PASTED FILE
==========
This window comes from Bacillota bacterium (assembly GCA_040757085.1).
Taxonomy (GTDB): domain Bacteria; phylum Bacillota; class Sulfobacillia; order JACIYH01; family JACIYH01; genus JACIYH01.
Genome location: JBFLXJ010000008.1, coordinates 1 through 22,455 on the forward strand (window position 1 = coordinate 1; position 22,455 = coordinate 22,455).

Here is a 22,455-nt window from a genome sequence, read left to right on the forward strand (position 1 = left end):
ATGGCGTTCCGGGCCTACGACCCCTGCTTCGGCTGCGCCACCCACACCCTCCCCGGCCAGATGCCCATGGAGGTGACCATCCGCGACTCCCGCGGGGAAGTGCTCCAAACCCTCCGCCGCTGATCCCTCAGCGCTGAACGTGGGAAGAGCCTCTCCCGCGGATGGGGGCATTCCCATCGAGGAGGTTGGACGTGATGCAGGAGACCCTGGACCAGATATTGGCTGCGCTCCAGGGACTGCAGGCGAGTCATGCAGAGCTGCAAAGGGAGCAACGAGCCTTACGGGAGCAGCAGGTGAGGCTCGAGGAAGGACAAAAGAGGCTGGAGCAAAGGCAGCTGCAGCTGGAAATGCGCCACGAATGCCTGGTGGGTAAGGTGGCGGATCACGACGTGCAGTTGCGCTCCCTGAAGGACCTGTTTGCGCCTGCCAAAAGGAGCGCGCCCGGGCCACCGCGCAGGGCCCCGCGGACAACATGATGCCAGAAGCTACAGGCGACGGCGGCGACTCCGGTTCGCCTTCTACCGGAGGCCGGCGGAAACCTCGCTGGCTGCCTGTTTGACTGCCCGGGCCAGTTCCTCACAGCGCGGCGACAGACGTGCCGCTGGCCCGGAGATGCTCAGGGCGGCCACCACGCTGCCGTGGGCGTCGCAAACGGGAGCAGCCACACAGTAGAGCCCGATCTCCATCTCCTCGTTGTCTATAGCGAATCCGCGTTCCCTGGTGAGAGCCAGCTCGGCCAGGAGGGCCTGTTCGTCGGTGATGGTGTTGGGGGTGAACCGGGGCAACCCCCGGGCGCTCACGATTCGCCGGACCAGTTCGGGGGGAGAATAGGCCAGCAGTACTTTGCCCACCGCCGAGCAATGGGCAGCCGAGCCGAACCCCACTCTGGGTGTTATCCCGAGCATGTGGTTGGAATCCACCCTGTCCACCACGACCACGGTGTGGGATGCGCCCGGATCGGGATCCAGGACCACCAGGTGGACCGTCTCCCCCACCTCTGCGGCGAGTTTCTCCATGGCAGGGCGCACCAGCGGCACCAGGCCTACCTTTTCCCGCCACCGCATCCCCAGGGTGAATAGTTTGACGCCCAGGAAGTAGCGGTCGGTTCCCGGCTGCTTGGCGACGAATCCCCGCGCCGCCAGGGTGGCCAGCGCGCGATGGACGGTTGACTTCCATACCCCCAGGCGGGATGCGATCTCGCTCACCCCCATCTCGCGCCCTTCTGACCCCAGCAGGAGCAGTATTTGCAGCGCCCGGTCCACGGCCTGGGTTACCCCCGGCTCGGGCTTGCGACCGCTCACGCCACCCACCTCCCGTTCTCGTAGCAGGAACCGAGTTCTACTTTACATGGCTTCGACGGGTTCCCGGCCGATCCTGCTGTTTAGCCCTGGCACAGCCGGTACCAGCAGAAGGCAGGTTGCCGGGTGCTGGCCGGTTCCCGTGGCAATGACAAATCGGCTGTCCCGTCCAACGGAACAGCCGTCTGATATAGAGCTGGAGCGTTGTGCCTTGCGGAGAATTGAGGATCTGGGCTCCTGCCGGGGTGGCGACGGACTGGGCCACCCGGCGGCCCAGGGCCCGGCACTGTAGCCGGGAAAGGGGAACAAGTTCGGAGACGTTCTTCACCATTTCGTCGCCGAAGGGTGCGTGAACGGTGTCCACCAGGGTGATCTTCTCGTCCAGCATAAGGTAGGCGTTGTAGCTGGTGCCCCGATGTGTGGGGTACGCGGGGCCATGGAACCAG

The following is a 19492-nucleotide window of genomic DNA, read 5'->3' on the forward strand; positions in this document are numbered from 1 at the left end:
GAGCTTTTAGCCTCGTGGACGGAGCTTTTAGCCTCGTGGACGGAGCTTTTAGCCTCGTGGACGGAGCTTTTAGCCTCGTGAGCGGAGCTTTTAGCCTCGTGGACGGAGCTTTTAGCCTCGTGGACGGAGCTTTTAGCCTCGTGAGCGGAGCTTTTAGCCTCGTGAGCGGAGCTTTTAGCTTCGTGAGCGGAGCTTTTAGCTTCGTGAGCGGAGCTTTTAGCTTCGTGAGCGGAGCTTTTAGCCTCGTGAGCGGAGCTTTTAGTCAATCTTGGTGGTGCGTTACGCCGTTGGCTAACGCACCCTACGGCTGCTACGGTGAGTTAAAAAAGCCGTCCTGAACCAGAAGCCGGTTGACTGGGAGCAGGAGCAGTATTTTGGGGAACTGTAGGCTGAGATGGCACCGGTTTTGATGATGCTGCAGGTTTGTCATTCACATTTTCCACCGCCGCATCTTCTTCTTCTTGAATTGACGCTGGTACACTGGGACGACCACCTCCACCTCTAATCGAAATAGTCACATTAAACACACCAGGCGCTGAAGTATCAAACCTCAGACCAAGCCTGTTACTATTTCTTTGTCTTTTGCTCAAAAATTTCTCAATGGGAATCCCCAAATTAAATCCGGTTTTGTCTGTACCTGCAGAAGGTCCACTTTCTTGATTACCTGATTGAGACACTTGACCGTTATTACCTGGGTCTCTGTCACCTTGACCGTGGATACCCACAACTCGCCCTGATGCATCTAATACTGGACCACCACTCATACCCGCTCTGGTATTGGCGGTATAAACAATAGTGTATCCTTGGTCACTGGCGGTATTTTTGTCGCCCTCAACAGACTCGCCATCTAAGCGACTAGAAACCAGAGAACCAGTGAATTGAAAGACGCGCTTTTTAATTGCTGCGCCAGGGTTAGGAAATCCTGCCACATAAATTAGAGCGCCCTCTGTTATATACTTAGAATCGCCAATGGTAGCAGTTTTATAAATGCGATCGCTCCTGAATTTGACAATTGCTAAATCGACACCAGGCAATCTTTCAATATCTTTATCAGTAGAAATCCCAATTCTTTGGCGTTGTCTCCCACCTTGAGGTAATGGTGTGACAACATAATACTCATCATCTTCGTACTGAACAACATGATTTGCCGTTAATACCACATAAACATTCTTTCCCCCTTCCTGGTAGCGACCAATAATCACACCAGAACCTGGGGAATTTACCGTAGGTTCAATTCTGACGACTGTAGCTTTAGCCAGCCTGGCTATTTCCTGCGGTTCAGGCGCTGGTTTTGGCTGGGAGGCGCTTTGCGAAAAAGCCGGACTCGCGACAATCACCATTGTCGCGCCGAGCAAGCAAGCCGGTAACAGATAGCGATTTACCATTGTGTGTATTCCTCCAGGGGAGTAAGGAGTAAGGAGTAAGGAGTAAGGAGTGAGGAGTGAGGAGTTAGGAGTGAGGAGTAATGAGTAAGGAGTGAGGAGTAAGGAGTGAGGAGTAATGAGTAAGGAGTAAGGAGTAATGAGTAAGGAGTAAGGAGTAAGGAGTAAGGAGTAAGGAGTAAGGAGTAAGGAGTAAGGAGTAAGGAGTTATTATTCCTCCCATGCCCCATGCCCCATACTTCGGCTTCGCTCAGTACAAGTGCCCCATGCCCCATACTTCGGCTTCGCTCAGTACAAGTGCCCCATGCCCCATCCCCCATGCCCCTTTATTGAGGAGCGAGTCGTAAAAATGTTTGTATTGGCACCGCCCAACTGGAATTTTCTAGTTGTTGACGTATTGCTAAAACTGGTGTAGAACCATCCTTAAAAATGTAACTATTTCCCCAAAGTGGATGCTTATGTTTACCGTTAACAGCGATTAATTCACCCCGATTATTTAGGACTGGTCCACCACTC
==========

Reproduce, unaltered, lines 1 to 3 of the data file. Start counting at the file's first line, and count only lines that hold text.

This window comes from Bacillota bacterium (assembly GCA_040757085.1).
Taxonomy (GTDB): domain Bacteria; phylum Bacillota; class Sulfobacillia; order JACIYH01; family JACIYH01; genus JACIYH01.
Genome location: JBFLXJ010000008.1, coordinates 1 through 22,455 on the forward strand (window position 1 = coordinate 1; position 22,455 = coordinate 22,455).